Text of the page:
“If the clothes are in stock even after a clearance sale [in the South], the products have been packed in containers and shipped to Dandong,” Kang says. “North Koreans in Dandong sell the products to Pyongyang, and then Pyongyang residents believe they are buying Chinese-made clothes.”
“Inter-Korean exchanges and people’s life have existed, but the statistics and surveys can’t prove these,” Kang adds. “South and North Koreans buy and wear the clothes without realizing where the products come from.”
“Inter-Korean exchanges and people’s life have existed, but the statistics and surveys can’t prove these”
Kang argues that the scenery on the streets of ethnic Korean neighborhoods in China proves Dandong has been a go-between between the North and the South for a decade.
“There were stores selling South Korean products wholesale on the streets 10 years ago. The North is the ultimate destination of the goods being sold here,” Kang says in the book.
“The number of newly opened stores has been increasing since May 24 measures,” Kang adds. “When I visit a store handling South Korea-made groceries, I realize the selling price is similar to the South.”
CUTTING OFF BUSINESS
Kang argues that the South Korean government should do away with the idea that China unilaterally supports the North in trade relations.
“800,000 people stay in the downtown of Dandong. And almost half of Dandong’s economy is linked to the North – its economy will suffer if economic activities in Dandong are stopped.” Kang says. “Prohibition measures would cause more damages in Dandong compared to the one caused by the shutdown of the KIC.”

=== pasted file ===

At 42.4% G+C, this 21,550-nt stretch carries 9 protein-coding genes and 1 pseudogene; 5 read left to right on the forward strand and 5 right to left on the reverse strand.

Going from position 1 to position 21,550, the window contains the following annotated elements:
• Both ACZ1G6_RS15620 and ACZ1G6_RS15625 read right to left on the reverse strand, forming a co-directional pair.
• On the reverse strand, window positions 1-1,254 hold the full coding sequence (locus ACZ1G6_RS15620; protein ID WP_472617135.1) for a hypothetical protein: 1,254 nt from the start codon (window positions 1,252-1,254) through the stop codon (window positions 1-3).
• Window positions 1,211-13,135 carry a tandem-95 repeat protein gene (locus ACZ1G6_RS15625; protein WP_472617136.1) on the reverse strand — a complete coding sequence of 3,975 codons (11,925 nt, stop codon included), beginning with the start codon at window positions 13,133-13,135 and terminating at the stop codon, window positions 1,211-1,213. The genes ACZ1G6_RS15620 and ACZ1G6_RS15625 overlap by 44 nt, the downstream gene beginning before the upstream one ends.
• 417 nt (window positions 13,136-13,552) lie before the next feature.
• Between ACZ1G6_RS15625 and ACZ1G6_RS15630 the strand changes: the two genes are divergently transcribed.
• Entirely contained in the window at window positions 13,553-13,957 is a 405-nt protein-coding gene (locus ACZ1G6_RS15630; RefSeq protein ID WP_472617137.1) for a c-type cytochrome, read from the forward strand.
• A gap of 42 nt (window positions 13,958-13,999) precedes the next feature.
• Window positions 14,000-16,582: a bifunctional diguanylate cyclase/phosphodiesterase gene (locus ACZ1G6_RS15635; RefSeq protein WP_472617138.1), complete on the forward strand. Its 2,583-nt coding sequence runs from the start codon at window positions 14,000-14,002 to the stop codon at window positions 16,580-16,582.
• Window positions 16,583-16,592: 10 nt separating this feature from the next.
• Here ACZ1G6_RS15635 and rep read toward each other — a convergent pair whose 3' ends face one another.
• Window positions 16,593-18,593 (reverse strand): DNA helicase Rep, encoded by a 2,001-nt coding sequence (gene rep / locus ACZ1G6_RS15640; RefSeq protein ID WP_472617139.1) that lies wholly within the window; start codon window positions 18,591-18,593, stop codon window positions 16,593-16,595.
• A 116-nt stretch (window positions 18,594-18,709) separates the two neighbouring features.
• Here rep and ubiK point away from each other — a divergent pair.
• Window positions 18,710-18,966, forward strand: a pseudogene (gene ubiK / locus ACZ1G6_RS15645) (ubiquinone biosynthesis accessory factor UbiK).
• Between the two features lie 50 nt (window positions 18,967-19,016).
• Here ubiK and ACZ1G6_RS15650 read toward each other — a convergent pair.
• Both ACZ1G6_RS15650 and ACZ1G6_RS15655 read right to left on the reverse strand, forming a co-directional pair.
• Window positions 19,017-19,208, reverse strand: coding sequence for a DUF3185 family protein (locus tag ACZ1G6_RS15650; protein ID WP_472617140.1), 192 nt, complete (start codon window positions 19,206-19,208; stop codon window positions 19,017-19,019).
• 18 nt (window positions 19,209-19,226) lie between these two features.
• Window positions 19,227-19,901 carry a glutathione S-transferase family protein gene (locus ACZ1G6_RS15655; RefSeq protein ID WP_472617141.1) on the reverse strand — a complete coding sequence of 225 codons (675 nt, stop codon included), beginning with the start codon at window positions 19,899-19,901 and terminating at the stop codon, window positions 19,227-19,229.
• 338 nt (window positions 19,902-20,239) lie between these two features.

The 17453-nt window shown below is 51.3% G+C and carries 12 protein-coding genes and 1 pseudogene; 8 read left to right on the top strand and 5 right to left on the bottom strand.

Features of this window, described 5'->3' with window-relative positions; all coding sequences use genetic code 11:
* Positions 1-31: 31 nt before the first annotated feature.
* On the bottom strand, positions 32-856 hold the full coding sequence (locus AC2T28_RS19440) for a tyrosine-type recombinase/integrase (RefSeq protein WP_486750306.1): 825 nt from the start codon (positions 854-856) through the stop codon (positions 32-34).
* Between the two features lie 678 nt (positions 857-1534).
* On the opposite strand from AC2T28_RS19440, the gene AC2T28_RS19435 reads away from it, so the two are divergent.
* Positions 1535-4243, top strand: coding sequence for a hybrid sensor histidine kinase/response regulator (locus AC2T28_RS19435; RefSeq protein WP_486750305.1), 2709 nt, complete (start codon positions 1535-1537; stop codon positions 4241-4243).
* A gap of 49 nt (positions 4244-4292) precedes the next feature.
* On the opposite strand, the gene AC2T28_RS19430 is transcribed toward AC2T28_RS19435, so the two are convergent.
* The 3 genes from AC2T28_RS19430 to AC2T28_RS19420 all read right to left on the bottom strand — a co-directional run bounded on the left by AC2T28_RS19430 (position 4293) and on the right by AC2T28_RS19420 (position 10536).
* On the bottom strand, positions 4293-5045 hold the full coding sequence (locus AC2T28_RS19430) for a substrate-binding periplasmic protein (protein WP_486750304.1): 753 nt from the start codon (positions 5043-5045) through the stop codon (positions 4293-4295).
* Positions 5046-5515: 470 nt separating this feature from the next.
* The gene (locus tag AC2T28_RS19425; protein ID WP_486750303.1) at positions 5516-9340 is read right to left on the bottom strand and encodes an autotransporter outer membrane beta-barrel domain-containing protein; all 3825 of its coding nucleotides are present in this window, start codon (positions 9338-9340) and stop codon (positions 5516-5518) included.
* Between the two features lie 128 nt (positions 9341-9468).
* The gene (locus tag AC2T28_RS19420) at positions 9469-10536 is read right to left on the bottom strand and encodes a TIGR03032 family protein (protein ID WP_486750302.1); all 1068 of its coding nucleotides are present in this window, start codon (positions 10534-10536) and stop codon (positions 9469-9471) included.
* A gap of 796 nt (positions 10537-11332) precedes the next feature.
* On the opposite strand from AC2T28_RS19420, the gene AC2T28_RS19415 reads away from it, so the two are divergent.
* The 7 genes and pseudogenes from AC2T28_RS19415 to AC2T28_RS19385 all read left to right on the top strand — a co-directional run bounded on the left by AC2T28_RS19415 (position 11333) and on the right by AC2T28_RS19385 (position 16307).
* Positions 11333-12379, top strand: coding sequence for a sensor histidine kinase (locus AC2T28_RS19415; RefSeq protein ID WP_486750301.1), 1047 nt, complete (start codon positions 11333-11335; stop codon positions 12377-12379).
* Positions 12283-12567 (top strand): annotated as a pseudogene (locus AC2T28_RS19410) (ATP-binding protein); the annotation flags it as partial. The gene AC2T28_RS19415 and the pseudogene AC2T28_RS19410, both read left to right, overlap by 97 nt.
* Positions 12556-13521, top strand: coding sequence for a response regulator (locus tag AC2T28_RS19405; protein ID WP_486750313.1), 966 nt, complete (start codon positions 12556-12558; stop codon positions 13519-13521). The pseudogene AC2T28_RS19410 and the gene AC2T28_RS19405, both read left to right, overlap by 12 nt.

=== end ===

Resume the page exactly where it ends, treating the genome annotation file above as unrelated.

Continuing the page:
“But there are other cities on the frontier including Tumen. Can we compensate for the losses of hundreds of millions of dollars? That would be too much to ask.”
“The Amnok River is deeper than the Yellow Sea”
There is precedence for this. South Korea’s Kukmin Ilbo points outs the cumulative damage caused by the suspension of Mt. Geumgang tour in July 2008 Goseong County in Gangwon Province is estimated at 246.4 billion KRW (US $216 million), and nearly 414 enterprises are closed up temporarily or permanently.
“Goseong County has an only 10-year history with Mount Geumgang tour, but Sinuiju and Dandong have more than 100 years of history,” Kang says.
“The South’s demands derive from the ignorance of historical relationship and the perspective that the North is an isolated country,” Kang adds. “However, we should step out of the current framework, and reconsider the research and media reports of the two cities.”
“The Amnok River is deeper than the Yellow Sea.”
FALSE REPORT OF MEDIA
Kang argues media outlets are also responsible for the spread of this misinformation. Dandong city, for example, has been depicted as a ghost city in the wake of Pyongyang’s fourth nuclear test on January 6th.
“3 restaurants are closed up out of 15 North Korea restaurants in Dandong,” South’s national broadcaster Korean Broadcasting System (KBS) reported in April. “Local people and tourists have stopped coming to the place under tougher sanctions against the North.”